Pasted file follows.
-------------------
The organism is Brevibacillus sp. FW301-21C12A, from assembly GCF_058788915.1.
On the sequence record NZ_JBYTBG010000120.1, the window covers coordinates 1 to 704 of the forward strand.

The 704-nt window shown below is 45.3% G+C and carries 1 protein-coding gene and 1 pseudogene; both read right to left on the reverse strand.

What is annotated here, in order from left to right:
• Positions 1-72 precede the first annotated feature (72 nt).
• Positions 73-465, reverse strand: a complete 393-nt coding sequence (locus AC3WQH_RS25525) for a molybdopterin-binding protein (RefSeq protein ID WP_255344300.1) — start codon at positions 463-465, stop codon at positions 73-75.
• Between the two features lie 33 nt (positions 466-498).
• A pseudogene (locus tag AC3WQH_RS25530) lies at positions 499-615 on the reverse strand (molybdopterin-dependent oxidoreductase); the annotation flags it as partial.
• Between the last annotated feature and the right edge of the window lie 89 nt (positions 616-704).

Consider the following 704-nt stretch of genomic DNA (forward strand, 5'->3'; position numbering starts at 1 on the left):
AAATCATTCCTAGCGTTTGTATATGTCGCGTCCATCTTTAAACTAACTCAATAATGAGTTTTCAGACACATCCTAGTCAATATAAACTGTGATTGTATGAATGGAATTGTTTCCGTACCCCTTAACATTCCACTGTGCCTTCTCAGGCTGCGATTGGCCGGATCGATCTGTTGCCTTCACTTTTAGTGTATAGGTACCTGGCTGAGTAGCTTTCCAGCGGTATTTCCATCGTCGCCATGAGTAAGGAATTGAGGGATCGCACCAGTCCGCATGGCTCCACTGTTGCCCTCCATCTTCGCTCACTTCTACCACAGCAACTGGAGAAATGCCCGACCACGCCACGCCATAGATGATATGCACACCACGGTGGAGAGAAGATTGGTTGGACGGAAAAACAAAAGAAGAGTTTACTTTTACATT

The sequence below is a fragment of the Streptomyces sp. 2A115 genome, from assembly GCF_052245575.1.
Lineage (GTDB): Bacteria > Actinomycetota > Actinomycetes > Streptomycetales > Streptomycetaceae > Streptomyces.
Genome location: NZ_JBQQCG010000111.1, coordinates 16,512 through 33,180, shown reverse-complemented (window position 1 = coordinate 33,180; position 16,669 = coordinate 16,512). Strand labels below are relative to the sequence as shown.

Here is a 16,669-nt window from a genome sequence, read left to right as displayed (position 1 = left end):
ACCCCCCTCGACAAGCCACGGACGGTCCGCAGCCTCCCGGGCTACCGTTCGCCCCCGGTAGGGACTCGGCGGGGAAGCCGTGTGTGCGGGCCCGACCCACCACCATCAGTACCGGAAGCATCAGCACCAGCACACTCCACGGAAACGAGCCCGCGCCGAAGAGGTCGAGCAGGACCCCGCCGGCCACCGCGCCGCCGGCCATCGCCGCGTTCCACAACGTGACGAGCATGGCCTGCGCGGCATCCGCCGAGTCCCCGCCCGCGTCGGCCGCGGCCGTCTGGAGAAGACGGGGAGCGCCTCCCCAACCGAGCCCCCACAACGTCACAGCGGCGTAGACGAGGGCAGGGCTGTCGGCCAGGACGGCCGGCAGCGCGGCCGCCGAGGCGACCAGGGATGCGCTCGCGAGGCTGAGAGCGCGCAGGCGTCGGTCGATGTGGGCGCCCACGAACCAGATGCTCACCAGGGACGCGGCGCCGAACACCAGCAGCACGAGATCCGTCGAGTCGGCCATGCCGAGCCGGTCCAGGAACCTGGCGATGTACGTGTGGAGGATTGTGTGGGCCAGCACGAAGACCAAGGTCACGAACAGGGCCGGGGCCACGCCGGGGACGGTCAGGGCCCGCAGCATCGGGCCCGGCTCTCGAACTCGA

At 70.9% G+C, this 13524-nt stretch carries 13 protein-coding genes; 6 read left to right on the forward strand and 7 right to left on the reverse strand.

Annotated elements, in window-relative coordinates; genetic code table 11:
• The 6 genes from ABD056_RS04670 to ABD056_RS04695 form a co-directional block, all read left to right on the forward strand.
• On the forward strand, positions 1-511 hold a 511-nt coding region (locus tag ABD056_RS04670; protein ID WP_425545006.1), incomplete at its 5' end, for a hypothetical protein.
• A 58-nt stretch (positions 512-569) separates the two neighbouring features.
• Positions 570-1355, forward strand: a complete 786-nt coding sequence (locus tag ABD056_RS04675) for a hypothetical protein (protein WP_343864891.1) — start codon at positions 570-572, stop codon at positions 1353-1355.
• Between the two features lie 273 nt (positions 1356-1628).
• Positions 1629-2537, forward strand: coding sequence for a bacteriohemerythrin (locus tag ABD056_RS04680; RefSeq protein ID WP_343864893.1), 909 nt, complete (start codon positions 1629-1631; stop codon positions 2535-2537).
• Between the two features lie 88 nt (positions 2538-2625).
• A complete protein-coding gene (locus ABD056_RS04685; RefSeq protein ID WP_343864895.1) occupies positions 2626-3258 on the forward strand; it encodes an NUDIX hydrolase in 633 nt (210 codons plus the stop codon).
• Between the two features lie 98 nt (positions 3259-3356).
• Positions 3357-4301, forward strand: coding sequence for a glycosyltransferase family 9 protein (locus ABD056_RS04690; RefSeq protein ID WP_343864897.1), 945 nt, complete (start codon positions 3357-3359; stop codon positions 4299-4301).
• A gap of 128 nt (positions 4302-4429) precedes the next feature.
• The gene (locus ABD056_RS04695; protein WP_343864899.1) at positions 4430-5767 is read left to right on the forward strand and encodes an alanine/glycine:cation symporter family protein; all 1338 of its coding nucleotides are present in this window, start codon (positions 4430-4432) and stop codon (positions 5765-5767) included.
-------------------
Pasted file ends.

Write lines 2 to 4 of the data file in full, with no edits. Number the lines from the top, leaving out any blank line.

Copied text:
On the sequence record NZ_JBYTBG010000120.1, the window covers coordinates 1 to 704 of the forward strand.

The 704-nt window shown below is 45.3% G+C and carries 1 protein-coding gene and 1 pseudogene; both read right to left on the reverse strand.

What is annotated here, in order from left to right: